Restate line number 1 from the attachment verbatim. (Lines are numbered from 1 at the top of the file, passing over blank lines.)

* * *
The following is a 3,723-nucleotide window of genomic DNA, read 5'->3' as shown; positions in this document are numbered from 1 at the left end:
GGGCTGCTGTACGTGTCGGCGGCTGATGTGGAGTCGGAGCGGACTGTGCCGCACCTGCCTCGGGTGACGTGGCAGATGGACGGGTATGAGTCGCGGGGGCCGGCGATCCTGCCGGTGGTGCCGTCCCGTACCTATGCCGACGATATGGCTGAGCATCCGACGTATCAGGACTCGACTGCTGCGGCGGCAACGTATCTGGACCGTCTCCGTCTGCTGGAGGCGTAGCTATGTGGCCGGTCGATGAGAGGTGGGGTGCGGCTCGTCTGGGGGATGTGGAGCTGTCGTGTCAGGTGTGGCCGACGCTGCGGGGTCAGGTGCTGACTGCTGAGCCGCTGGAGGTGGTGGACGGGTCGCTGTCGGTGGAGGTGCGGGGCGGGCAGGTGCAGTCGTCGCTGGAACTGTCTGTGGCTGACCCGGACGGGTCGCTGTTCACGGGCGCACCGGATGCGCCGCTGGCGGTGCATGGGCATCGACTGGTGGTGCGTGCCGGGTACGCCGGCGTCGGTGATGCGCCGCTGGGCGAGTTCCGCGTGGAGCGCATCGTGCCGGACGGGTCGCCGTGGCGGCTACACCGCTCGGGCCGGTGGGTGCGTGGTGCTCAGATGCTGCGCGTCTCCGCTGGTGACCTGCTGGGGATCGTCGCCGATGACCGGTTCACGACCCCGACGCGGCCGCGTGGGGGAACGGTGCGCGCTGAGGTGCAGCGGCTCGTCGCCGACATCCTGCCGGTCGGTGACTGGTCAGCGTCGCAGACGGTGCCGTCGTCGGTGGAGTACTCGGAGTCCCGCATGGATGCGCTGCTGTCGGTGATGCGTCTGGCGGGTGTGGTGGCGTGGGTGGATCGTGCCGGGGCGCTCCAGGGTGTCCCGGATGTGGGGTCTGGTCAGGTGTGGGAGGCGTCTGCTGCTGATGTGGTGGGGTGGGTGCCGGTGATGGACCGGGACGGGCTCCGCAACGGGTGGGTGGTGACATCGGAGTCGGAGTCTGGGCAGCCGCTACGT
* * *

The following is a 3,723-nucleotide window of genomic DNA, read 5'->3' as shown; positions in this document are numbered from 1 at the left end: